Reviews// Mortal Kombat: Armageddon (PS2)

Sub Zero and Baraka racing in miniature carts

Posted 10 Nov 2006 12:00 by
Games: Mortal Kombat: Armageddon
Stages are much more interactive since Deception, with the ability to smack your foes into lava, huge bells and into pits through a rotten wooden floor. Gameplay is a lot smoother and fluid thanks to the characters only having one fighting style each. It retains some of the simplicity that made Mortal Kombat so alluring in the first place. The difficulty curve can spike a little in erratic places, but it?s easy to simply try harder, perhaps as a different fighter or with better guarding or Breaker tactics.

One of the major modes of Mortal Kombat in its recent incarnations is the Konquest mode mentioned earlier. In Mortal Kombat: Deception, Shujinko ran around an open world solving simple puzzles to complete tasks set by NPCs. It was a little bit tedious if you didn?t know what you were doing, and a little bit tedious even if you did.

Armageddon touches up the mode by grabbing inspiration from spinoff title Shaolin Monks. You play as Taven, a warrior who has been awakened just in time for this whole Armageddon thing to truly kick off.

The poor chap realises that the world was not as he left it. The open world has been replaced by linear level maps, which hold simple puzzles, massive brawls with multiple enemies or the ability of ?superpowers? to progress.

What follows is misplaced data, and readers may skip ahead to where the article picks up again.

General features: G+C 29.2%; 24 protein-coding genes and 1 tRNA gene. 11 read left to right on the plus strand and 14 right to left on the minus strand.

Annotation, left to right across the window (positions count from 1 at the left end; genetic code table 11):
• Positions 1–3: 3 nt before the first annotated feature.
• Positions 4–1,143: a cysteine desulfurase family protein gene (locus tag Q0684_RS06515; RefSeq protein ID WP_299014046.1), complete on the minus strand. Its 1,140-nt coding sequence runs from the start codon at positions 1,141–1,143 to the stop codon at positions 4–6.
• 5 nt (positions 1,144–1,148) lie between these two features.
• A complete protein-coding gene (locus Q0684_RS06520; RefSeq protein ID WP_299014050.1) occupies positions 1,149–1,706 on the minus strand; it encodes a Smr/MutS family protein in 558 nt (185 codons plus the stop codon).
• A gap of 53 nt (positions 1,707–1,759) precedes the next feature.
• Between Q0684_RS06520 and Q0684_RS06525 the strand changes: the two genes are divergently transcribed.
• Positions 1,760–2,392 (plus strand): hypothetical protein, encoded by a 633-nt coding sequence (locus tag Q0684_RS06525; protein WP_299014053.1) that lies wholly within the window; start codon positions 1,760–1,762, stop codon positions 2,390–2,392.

As well as third-person scraps with armies of combatants you?ll also find familiar faces who will want a proper match with you, akin to the fighting in the Arcade mode. The linear adventure path seems restricting at first but oddly enough enhances the mode, as its straightforward approach focuses your attention on throwing fireballs at flying ninjas. Priceless.

When you?re finished with the main game modes, there is the chance to indulge in a little humourous big-headed, small-bodied action in the form of Motor Kombat. These mini game modes have become a staple in recent titles in the series, this one sees you choosing one of a select few characters (including Scorpion, Sub Zero and Baraka) and racing them in miniature carts.

It?s no Mario Kart beater by any means, but it?s enjoyable when you have some mates over as the courses all have their own environmental hazards and power-ups you can take advantage of.

Using coins you have collected throughout the various modes, you can buy extra content in the Krypt, unlock even more characters by collecting items in the Konquest mode.

There?s even an online multiplayer feature for those days when your mate just isn?t good enough to compete with you anymore. Or, in my case, if you just want to showcase Spectrum to the world. Armageddon has the bonus features to make this game a lasting experience for the hardened fighting gamer.

SPOnG Score: B

The ultimate Mortal Kombat as we know it. Midway has taken the bits that worked over the last couple of games in the series, tweaked other aspects such as Konquest mode. It has stacks of replayability to boot. This isn?t exactly the greatest 3D fighting game created, but the extensive features and impressively tweaked gameplay makes it certainly comes damn close.
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Games: Mortal Kombat: Armageddon

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